How Digital Fingerprinting Tracks, Identifies & Affects Us

At one time, the internet was seen as a place where users could remain anonymous: they could scroll from the privacy of their screen. Today, we know that’s no longer the case.

In an attempt to sell more products, and create a personalized digital experience, tech firms, companies and advertisers track and analyze each user across the digital landscape.

Privacy is still important to users: 90% of individuals in a recent global survey said online privacy was important to them. Many users install VPN software and ad blockers to ward off cookies and mask their IP address. However, it’s impossible to ward off and most of us accept that it’s a trade-off for the personalization and convenience we experience online.

This brings us to digital fingerprinting, the technique that identifies and tracks your devices and browsers based on your individual characteristics and settings. It is a technical feat and one of the triumphs of modern computer science — it’s also a hot topic as internet privacy becomes nearly impossible in an evolving and complex online environment.

Here is what you need to know about digital fingerprints, what they’re commonly used for, and how to protect yourself.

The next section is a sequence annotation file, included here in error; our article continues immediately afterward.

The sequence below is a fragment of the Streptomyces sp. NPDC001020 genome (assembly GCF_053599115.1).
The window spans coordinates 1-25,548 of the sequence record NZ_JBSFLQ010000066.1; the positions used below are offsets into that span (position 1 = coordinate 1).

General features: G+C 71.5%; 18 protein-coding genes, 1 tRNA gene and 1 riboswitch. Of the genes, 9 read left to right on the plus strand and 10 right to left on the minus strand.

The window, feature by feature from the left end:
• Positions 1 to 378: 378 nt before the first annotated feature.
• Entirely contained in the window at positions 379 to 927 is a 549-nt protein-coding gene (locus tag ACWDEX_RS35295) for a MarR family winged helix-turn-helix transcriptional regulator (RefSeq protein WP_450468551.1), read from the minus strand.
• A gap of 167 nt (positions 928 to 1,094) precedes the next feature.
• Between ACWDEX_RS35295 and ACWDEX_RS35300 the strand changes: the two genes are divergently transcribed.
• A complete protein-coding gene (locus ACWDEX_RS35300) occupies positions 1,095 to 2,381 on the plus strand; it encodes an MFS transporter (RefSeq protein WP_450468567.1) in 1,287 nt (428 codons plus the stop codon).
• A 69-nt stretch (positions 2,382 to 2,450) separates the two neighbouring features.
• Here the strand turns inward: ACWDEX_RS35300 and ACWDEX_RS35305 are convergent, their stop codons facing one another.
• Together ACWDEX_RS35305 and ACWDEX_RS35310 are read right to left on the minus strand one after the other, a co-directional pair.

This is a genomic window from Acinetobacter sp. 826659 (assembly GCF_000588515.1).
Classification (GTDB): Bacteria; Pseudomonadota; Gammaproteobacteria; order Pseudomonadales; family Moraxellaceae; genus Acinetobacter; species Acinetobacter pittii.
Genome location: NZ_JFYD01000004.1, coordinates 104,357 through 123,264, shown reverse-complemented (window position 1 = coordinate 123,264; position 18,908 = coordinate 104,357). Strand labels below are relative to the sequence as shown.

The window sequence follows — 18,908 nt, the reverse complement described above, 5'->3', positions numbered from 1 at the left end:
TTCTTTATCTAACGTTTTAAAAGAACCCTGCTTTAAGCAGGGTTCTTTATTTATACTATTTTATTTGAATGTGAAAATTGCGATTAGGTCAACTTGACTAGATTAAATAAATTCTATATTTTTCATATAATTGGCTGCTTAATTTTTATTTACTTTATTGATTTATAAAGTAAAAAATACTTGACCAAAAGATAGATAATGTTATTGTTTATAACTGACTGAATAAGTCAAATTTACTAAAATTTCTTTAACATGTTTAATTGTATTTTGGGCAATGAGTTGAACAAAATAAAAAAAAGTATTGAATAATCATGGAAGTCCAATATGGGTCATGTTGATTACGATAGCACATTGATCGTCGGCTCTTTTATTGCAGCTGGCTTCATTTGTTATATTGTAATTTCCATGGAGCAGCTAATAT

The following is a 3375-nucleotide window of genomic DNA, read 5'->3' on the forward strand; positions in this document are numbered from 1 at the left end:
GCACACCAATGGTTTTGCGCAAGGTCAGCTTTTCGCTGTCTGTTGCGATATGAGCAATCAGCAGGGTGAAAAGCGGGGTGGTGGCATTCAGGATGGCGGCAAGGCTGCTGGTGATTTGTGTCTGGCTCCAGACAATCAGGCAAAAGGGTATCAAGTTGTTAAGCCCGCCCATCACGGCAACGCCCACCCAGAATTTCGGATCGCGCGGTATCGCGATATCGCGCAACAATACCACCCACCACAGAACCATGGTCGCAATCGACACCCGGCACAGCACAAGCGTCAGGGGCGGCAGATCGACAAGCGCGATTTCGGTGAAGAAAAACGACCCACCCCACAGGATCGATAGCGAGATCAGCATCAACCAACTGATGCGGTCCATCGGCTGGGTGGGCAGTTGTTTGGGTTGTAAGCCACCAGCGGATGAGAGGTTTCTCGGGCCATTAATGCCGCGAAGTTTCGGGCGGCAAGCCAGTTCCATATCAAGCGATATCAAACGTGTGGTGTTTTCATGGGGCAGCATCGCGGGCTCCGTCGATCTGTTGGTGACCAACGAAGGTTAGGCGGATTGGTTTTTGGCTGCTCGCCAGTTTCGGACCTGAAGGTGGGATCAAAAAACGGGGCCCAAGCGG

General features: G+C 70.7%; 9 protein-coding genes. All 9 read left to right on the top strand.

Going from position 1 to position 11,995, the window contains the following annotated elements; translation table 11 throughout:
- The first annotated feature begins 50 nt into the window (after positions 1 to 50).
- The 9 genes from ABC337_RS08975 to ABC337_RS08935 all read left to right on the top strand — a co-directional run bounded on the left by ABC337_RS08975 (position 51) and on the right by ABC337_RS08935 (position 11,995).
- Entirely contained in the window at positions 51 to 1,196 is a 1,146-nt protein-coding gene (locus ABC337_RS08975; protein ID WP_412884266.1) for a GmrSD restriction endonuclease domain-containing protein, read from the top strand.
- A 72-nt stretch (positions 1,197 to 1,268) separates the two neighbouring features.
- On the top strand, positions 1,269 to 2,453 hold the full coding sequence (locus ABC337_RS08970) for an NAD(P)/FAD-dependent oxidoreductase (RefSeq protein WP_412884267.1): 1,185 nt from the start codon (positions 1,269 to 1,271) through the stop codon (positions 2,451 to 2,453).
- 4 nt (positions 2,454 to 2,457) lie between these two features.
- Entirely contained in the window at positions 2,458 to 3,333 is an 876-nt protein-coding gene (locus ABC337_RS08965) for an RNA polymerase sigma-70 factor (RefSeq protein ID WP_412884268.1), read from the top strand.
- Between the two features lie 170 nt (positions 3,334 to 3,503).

Digital fingerprinting collects and analyzes various data points from your device or browser. Some of the data most commonly collected include:

  • Device information, such as operating system, device make and model, and screen resolution.
  • Browser type and version, like Chrome, Safari, and Firefox.
  • IP addresses can contribute to the fingerprint in combination with other data points.
  • Browser settings, including time zone, language, and whether cookies are enabled.
  • Installed fonts and plugins
  • Canvas fingerprinting, which leverages the way your device renders graphics to contribute to the fingerprint.
  • WebGL and hardware information about your device’s graphic card and drivers.
  • Supercookies, which are more persistent than regular cookies and harder to delete. They store information that includes browsing history and behavior.
  • Do Not Track settings, ironically, can be used as a data point.